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Comment Re:The Ghost of 2000 echoes --20 mins into the fut (Score 1) 258

Make ballot-by-mail and online voting special-case-only (eg, registered expats; those on deployment; etc.) and such a small scope that it's not worth the coordinated, targeted investment in massive hack schemes, then secure using the best, reasonable internet-encrypting technology.

Both ballot-by-mail and online voting are meant to increase the convenience of voting, which should be as easy as possible to do.

If you want to keep those limited to specific groups and scenarios, fine. But let's expand the voting period beyond just a single workday --- ideally over the span of Friday--Sunday.

Comment But that is not what he said... (Score 1) 1089

In fact, he said almost the opposite. From the transcript:

I think that -- now, I don't think I've ever said this publicly, but I'm going to go ahead and say it now. We shouldn't be making it harder to vote. We should be making it easier to vote. (Applause.)

And what I haven't said -- I've said that publicly before. (Laughter.) So my Justice Department is going to be vigorous in terms of trying to enforce voting rights. I gave a speech down in Selma at the 50th anniversary that was incredibly moving for me and my daughters, and the notion that this day and age we would be deliberately trying to restrict the franchise makes no sense. And at the state and local levels, that's -- you can push back against that, and make sure that we're expanding the franchise, not restricting it.

In Australia, and some other countries, there's mandatory voting. It would be transformative if everybody voted. That would counteract money more than anything. If everybody voted, then it would completely change the political map in this country, because the people who tend not to vote are young; they're lower income; they're skewed more heavily towards immigrant groups and minority groups; and they're often the folks who are -- they're scratching and climbing to get into the middle class. And they're working hard, and there's a reason why some folks try to keep them away from the polls. We should want to get them into the polls. So that may end up being a better strategy in the short term.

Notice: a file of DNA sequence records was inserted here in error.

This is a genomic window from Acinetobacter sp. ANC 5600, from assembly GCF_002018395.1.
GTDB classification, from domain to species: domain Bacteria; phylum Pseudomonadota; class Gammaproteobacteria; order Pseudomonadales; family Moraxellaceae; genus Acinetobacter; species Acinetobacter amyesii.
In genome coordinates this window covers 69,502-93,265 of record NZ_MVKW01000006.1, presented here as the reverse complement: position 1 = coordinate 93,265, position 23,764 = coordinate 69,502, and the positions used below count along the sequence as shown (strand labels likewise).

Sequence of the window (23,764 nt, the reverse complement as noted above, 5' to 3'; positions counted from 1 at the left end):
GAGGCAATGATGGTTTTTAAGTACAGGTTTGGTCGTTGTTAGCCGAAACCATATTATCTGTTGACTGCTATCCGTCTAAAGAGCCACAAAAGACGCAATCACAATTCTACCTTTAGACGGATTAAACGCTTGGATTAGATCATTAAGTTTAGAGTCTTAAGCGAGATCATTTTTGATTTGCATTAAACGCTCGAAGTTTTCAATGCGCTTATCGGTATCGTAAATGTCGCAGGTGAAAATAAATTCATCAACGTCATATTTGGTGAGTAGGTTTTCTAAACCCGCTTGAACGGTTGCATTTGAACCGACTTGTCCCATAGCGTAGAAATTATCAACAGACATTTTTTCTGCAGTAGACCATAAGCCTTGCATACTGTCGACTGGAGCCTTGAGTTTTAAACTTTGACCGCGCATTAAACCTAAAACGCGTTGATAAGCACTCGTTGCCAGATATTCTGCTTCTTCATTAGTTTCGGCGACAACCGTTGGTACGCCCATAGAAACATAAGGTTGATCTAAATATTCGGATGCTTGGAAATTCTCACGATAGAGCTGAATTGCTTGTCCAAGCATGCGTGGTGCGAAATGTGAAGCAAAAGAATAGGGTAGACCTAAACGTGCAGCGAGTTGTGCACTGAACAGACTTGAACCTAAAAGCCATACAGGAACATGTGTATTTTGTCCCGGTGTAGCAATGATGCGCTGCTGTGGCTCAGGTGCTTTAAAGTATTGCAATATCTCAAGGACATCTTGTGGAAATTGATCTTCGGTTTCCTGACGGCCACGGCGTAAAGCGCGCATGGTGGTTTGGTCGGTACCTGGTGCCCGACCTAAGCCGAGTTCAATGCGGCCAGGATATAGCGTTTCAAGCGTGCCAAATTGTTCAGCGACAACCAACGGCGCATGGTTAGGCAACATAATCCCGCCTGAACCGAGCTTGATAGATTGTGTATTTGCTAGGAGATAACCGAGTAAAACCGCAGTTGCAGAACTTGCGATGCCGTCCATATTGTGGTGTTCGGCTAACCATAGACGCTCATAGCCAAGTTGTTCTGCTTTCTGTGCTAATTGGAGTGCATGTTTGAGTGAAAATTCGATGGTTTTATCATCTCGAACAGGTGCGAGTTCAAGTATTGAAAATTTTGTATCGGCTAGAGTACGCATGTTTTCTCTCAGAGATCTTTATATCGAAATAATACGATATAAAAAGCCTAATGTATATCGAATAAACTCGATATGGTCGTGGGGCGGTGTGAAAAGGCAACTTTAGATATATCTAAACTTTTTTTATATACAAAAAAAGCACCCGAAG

Long term, I think it would be fun to have a constitutional amendment process about how our financial system works. (Applause.) But, realistically, given the requirements of that process that would be a long-term proposition.

So what he was really discussing was "How do we make it easier to vote?" And that if everyone voted, things would really change â" that everyone voting would "counteract money more than anything."

He did say that mandatory voting, like some countries have, might be good in the short term simply to get people to the polls -- but that a better plan, albeit one that is long-term, is meaningful reform of campaign finance.

Comment Re: IANAL, but my answer would be no (Score 1) 340

The iPhone has a setting that automatically wipes the phone after 10 failed passcode attempts. By default it's 10 and you can toggle it on or off, not adjust the number. You can adjust it through the Configurator utility, all the way down to 1 wrong attempt. I'm sure Android has a way to do this. Probably other phones.

Comment Never been better (Score 2, Insightful) 598

I've been a Mac user for 20+ years now and an iPhone user since 2007. Quite frankly, the hardware and software has never been better from my own experience. Go do a Google search and you'll quickly find that every new software release Apple has put out is "the worst ever." Same goes for hardware. Every time Apple has had a keynote, there have been torrents of negative reactions about how they're losing their way and going downhill. "No wireless. Less space than a Nomad. Lame." Remember that?

Those are just a few. The point is, over all Apple's QA is improved dramatically. The problem is that the iPhone is far more popular than anything else Apple has ever made. It's not that the software has gone downhill; it's that there is far more scrutiny on it -- particularly in the media. "It just works" is truer today than it ever has been.

Comment Not just a watch (Score 1) 415

If you just think of "smart watches" as watches, then of course it seems absurd to have to charge them regularly. Traditional watches don't need to be charged for years at a time because pretty much all they do is tell time. But smart watches aren't really comparable to traditional watches. The only similarity they have is that they are worn on your wrist (and can tell time). Once you stop thinking "watch" and start thinking "tiny wearable computer", the charging isn't really an issue.

Comment Re:Apple has 'done nothing'??? (Score 1) 139

There is no way to tell these sort of apps apart from some scummy Skinner box which hits you up for cash after you're sufficiently hooked.

Sure there is. On top of "Offers in-app purchases" being displayed right next to the Download button, all of the available in-app purchases are listed on the app's page along with their prices. The App Store rules also require that IAP purchase descriptions must "accurately describe what each item and how the item is used within your app".

Comment First time? (Score 1) 288

Apple had live streams for events over 10 years ago. They streamed the Macworld keynotes at least four times and also had a live stream of their event in September 2010.

Macworld 2000 live stream announcement
Macworld 2001 live stream announcement
Macworld 2002 live stream announcement
Macworld 2003 live stream announcement

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